Drugs Medical Pharma

83% of all Africans yet to receive a single Covid-19 vaccine dose

Covid-19 MAlaria, Ebola, HIV AIDS

HQ Team

December 28, 2022: A third of the world’s population has still not received a single dose of the Covid-19 vaccine, including 83% of all Africans, according to the WHO.

There needs to be more equity, where lower-income countries consistently struggle to access essential vaccinations, which are in demand in wealthier countries, WHO chief, Tedros Adhanom Ghebreyesus, said in a statement.

“This is not acceptable to me, and it should not be acceptable to anyone”, said Tedros. “If the world’s rich are enjoying the benefits of high vaccine coverage, why shouldn’t the world’s poor? Are some lives worth more than others?”

The Covid-19 virus has claimed the lives of more than 6.5 million people globally.

As the Covid-19 virus still mutates into new variants, other diseases such as HIV, Ebola and malaria are raising their ugly head.


In 2021, there were 1.5 million new HIV infections and 650,000 AIDS-related deaths. UN Member States signed a political declaration at the General Assembly in 2021 to end the virus by the end of the decade.

“But it was clear this year that swifter action would be needed if that goal is to be met…The pandemic has thrived as COVID-19 and other global crises put a strain on resources, to the detriment of HIV programmes,” according to the statement.

In November, UN chief António Guterres said that the 2030 goal of ending AIDS is off-track, and HIV-infected people face discrimination, stigma, and exclusion.

In 2022 the first injection to offer long-lasting protection against HIV was unveiled in South Africa and Brazil as an alternative to daily medication.

WHO recommends using the drug, Cabotegravir, which only needs to be injected six times a year, for people at substantial risk of HIV infection. In July, the UN reached a deal with the company that developed the drug to allow low-cost, generic formulations to be produced in less-developed countries, a move that could save many lives.

ViiV Healthcare, the global specialist HIV company majority-owned by GlaxoSmithKline plc (GSK), with Pfizer Inc. (Pfizer) and Shionogi Limited (Shionogi) as shareholders, developed and got FDA approval in February.

Ebola virus

In April, WHO mobilised health workers to fight the deadly Ebola virus outbreak in the Democratic Republic of Congo (DRC), the sixth recorded outbreak in just four years.

By mid-November, 141 cases and 55 deaths were confirmed, and the UN health agency stated that it was working closely with the Ugandan authorities to speed up the development of new vaccines.

Cholera returned to Haiti in October, and the existing lawlessness and degraded sanitation system worsened it.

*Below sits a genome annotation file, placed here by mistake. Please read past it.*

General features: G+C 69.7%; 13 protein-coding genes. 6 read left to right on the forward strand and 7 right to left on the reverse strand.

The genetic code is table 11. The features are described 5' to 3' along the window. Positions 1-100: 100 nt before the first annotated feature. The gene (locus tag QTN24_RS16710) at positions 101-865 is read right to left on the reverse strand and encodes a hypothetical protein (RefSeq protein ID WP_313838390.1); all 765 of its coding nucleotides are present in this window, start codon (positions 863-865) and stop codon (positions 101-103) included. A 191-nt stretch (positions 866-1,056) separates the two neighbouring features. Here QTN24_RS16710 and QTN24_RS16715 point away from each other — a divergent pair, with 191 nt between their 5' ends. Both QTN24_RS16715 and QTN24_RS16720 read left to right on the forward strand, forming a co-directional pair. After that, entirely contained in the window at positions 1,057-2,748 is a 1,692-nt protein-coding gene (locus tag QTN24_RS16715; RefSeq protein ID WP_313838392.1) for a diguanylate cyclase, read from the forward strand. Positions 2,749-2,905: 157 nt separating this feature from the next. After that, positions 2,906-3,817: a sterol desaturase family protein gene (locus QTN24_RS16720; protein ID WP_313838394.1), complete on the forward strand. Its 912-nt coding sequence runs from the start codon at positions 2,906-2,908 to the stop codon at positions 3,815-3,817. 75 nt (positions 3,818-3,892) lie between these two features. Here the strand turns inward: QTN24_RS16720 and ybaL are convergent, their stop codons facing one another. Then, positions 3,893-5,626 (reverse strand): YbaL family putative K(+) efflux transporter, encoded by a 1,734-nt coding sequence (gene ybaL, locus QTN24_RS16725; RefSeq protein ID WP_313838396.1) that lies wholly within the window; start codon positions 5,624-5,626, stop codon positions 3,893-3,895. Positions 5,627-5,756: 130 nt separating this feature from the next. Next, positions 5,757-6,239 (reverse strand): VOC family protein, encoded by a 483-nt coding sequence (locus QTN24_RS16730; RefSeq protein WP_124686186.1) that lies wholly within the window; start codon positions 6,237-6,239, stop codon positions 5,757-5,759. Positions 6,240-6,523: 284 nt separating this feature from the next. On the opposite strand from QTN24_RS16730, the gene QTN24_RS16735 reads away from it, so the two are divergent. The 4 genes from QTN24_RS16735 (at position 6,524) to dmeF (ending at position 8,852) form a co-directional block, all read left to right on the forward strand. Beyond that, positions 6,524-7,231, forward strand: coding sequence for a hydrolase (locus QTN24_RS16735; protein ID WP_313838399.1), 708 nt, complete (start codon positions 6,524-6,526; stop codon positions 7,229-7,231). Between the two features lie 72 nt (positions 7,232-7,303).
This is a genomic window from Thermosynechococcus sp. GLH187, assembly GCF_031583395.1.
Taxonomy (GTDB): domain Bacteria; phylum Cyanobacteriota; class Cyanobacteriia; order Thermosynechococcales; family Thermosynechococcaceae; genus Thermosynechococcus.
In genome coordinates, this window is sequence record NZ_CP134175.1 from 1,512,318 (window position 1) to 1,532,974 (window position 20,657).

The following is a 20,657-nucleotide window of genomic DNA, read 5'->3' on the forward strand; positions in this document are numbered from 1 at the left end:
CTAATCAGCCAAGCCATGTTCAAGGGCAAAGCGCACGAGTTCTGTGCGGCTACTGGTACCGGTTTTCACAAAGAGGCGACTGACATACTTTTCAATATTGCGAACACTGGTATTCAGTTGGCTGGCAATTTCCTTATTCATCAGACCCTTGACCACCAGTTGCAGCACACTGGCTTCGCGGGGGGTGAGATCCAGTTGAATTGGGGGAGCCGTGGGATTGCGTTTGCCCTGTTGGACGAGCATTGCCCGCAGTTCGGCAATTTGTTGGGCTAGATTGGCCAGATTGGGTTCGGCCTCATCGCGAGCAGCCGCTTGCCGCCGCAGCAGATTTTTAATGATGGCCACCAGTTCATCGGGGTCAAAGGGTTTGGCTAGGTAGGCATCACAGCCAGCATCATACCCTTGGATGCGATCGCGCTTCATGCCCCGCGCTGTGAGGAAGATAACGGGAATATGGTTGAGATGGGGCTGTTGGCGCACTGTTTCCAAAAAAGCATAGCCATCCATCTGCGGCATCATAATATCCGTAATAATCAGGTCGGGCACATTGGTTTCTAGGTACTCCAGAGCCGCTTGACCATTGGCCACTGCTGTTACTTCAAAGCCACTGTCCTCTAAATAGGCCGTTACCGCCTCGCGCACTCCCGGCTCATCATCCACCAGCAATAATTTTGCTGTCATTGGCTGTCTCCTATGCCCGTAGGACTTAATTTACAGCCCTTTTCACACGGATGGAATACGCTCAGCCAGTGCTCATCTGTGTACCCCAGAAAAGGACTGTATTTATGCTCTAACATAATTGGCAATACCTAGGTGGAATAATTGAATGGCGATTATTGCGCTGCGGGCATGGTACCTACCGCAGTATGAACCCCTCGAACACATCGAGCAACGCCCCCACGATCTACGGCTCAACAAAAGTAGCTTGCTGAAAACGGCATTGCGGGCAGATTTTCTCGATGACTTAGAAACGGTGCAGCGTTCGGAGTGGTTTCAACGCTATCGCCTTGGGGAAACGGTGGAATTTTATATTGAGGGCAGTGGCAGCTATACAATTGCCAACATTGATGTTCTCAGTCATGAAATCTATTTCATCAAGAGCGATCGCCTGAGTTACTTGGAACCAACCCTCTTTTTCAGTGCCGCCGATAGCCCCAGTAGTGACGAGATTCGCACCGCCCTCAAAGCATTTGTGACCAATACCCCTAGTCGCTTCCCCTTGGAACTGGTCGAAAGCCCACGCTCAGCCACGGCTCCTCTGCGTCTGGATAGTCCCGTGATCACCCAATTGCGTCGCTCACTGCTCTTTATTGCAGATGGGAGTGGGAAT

“The situation was exacerbated by gangs blockading Haiti’s main fuel terminal. That led to a deadly fuel shortage that forced many hospitals and health centres to close and affected water distribution.”

The UN children’s agency, UNICEF, declared in November that youngsters account for around 40% of cases in Haiti.

Aleppo city

The bacterial disease broke out in the Syrian city of Aleppo in September due to people driving unsafe water from the Euphrates and using contaminated water to cultivate crops.

 A cholera outbreak in Lebanon, the first in thirty years, spread in November. The WHO stated that the situation was fragile, with Lebanon facing a prolonged crisis and limited access to clean water and proper sanitation across the country.

The data released by WHO in December pointed to cases of infection in around 30 countries, whereas fewer than 20 countries reported infections in the previous five years.

“The situation is quite unprecedented, for not only we are seeing more outbreaks, but these outbreaks are larger and more deadly than the ones we have seen in past years,” said Dr. Barboza, WHO Team Lead for Cholera and Epidemic Diarrhoeal Diseases.

Conflict and mass displacement continue to be significant factors in allowing cholera to spread, and the climate crisis is playing a direct role in the growing number of simultaneously occurring outbreaks, he said.

Mpox outbreak

Another unknown disease called monkeypox or mpox was waiting in the wings, and WHO in July declared that mpox qualified as a “global health emergency of international concern.”

As the virus was concentrated among men who have sex with men, especially those with multiple sexual partners, the outbreak could be stopped, “with the right strategies in the right groups,” the WHO stated.

By December, more than 80,000 cases were reported in 110 countries, with 55 deaths.

Malaria remained one of the biggest killers of children under five. In 2020, nearly half a million boys and girls died from the disease in Africa alone, a rate of one death every minute.

In August, UNICEF announced that the pharmaceutical company GSK had been awarded a $170 million contract to produce the first world’s first malaria vaccine.

Leave a Reply

Your email address will not be published. Required fields are marked *